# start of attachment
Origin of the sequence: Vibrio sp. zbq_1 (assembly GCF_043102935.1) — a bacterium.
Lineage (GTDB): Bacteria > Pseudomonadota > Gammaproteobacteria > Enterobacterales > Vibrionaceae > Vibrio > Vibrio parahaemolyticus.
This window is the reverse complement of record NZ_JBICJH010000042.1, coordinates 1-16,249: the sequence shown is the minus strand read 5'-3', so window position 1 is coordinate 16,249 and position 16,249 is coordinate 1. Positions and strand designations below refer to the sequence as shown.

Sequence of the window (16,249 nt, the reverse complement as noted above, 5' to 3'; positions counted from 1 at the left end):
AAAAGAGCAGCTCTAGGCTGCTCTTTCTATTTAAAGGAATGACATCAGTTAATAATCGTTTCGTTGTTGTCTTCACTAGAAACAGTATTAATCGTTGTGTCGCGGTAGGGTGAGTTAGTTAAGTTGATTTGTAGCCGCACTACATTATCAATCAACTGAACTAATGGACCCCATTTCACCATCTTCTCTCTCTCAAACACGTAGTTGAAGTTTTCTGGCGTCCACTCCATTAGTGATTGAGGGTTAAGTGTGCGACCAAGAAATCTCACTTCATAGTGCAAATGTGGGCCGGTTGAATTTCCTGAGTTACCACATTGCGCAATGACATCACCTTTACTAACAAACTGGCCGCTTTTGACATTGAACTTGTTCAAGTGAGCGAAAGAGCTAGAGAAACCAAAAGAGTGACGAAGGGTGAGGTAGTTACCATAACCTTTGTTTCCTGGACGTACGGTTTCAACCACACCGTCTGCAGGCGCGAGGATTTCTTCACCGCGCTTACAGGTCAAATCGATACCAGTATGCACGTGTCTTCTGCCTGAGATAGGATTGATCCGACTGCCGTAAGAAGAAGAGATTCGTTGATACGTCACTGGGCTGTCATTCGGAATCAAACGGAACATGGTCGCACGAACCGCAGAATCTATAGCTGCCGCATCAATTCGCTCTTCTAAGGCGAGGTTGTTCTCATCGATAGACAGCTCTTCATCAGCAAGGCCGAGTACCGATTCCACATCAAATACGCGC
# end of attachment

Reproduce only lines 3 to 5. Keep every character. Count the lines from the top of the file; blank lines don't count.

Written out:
This window is the reverse complement of record NZ_JBICJH010000042.1, coordinates 1-16,249: the sequence shown is the minus strand read 5'-3', so window position 1 is coordinate 16,249 and position 16,249 is coordinate 1. Positions and strand designations below refer to the sequence as shown.

Sequence of the window (16,249 nt, the reverse complement as noted above, 5' to 3'; positions counted from 1 at the left end):
AAAAGAGCAGCTCTAGGCTGCTCTTTCTATTTAAAGGAATGACATCAGTTAATAATCGTTTCGTTGTTGTCTTCACTAGAAACAGTATTAATCGTTGTGTCGCGGTAGGGTGAGTTAGTTAAGTTGATTTGTAGCCGCACTACATTATCAATCAACTGAACTAATGGACCCCATTTCACCATCTTCTCTCTCTCAAACACGTAGTTGAAGTTTTCTGGCGTCCACTCCATTAGTGATTGAGGGTTAAGTGTGCGACCAAGAAATCTCACTTCATAGTGCAAATGTGGGCCGGTTGAATTTCCTGAGTTACCACATTGCGCAATGACATCACCTTTACTAACAAACTGGCCGCTTTTGACATTGAACTTGTTCAAGTGAGCGAAAGAGCTAGAGAAACCAAAAGAGTGACGAAGGGTGAGGTAGTTACCATAACCTTTGTTTCCTGGACGTACGGTTTCAACCACACCGTCTGCAGGCGCGAGGATTTCTTCACCGCGCTTACAGGTCAAATCGATACCAGTATGCACGTGTCTTCTGCCTGAGATAGGATTGATCCGACTGCCGTAAGAAGAAGAGATTCGTTGATACGTCACTGGGCTGTCATTCGGAATCAAACGGAACATGGTCGCACGAACCGCAGAATCTATAGCTGCCGCATCAATTCGCTCTTCTAAGGCGAGGTTGTTCTCATCGATAGACAGCTCTTCATCAGCAAGGCCGAGTACCGATTCCACATCAAATACGCGC